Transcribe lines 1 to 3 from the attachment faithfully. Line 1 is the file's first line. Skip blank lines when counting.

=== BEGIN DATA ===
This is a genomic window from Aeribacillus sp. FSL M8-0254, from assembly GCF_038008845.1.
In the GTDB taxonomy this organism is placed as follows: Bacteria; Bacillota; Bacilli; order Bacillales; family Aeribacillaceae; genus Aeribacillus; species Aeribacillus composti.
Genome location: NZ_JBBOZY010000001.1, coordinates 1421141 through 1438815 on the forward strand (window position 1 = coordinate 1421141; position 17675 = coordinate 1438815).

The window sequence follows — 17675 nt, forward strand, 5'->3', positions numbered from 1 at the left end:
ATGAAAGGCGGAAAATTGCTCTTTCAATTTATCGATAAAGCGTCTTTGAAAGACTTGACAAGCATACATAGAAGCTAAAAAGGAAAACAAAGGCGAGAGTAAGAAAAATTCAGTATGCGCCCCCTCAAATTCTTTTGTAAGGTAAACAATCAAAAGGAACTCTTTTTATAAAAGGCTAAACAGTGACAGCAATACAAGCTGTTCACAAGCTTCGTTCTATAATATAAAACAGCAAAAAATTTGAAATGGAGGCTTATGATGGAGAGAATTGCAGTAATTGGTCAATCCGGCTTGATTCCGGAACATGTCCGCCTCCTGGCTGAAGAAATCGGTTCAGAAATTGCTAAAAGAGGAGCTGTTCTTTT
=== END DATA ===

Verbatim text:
This is a genomic window from Aeribacillus sp. FSL M8-0254, from assembly GCF_038008845.1.
In the GTDB taxonomy this organism is placed as follows: Bacteria; Bacillota; Bacilli; order Bacillales; family Aeribacillaceae; genus Aeribacillus; species Aeribacillus composti.
Genome location: NZ_JBBOZY010000001.1, coordinates 1421141 through 1438815 on the forward strand (window position 1 = coordinate 1421141; position 17675 = coordinate 1438815).